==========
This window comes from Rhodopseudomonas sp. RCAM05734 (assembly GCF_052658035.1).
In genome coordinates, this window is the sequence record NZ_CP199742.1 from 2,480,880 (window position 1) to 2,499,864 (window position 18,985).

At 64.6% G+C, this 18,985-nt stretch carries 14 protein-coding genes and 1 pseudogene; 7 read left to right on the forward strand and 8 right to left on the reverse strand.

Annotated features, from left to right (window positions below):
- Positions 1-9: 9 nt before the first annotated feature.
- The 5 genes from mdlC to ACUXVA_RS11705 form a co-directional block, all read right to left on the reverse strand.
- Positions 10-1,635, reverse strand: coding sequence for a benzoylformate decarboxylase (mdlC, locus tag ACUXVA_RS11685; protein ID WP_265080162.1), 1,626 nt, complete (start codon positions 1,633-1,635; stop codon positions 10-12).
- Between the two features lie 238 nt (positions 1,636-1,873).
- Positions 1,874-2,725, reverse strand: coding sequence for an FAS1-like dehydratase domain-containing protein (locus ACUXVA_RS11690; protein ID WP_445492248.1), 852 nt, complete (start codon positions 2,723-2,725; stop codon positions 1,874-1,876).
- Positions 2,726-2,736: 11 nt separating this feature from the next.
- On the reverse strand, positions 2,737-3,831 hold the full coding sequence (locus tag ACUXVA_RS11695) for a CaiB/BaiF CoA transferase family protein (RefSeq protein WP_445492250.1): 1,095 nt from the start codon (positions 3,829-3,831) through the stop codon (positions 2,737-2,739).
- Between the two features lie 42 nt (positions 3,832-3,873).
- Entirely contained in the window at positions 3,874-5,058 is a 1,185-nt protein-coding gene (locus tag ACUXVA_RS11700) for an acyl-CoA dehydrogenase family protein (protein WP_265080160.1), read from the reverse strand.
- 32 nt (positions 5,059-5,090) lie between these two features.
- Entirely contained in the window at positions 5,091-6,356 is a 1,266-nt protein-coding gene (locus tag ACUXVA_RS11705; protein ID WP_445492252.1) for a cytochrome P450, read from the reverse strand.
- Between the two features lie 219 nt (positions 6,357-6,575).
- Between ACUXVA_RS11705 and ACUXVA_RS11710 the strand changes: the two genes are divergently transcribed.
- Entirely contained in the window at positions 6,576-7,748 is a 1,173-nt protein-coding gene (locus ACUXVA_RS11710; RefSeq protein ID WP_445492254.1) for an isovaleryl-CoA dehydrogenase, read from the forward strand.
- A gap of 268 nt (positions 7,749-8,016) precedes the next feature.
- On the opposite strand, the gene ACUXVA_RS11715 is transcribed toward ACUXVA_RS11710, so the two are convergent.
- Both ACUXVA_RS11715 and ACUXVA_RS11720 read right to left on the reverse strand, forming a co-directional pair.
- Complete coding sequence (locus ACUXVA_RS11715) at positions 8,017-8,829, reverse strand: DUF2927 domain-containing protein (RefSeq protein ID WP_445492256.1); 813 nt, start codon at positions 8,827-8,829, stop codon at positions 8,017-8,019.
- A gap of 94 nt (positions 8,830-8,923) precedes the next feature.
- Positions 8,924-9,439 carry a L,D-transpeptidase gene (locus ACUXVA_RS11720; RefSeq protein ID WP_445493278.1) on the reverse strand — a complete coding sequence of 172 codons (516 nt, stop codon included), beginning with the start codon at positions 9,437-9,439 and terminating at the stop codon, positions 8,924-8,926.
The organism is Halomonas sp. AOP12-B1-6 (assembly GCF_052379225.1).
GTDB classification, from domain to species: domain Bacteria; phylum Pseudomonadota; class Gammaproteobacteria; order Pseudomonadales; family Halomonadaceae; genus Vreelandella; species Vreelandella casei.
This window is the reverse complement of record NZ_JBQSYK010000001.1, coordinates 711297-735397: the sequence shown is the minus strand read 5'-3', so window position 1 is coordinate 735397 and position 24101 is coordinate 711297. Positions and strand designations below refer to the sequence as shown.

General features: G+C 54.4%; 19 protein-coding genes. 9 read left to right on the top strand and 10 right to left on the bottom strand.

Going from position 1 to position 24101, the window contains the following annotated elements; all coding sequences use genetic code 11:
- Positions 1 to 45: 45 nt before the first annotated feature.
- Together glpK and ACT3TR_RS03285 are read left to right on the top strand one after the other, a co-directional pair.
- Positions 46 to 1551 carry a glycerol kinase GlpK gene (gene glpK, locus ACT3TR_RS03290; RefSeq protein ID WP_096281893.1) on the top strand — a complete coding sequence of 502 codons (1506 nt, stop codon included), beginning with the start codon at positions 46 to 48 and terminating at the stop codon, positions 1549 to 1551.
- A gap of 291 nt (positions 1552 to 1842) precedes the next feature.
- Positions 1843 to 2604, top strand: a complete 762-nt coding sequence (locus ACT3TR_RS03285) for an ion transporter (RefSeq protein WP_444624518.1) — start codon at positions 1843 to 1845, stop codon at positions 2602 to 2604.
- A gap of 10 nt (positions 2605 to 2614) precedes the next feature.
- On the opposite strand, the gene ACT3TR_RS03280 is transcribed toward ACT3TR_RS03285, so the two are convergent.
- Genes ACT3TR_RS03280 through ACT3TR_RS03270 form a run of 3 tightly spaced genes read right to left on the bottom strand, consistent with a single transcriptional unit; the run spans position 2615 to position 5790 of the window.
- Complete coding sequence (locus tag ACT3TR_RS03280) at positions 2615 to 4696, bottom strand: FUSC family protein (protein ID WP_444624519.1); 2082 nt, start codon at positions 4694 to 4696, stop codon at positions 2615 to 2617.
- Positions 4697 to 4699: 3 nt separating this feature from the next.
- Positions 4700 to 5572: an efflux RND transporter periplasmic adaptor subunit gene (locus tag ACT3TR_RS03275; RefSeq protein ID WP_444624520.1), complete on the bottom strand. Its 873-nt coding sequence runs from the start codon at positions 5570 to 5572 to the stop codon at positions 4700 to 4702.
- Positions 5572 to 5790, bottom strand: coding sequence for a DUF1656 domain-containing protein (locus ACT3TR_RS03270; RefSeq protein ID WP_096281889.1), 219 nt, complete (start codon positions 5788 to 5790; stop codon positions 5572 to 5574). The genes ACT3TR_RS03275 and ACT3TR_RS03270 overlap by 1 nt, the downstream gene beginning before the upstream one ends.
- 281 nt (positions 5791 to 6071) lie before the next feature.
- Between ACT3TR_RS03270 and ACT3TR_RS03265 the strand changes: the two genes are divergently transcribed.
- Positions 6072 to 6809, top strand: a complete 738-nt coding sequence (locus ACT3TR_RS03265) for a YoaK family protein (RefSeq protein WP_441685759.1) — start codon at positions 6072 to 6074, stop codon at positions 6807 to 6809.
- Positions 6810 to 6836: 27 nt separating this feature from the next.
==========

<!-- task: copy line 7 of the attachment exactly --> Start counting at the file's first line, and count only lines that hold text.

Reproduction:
- Positions 10-1,635, reverse strand: coding sequence for a benzoylformate decarboxylase (mdlC, locus tag ACUXVA_RS11685; protein ID WP_265080162.1), 1,626 nt, complete (start codon positions 1,633-1,635; stop codon positions 10-12).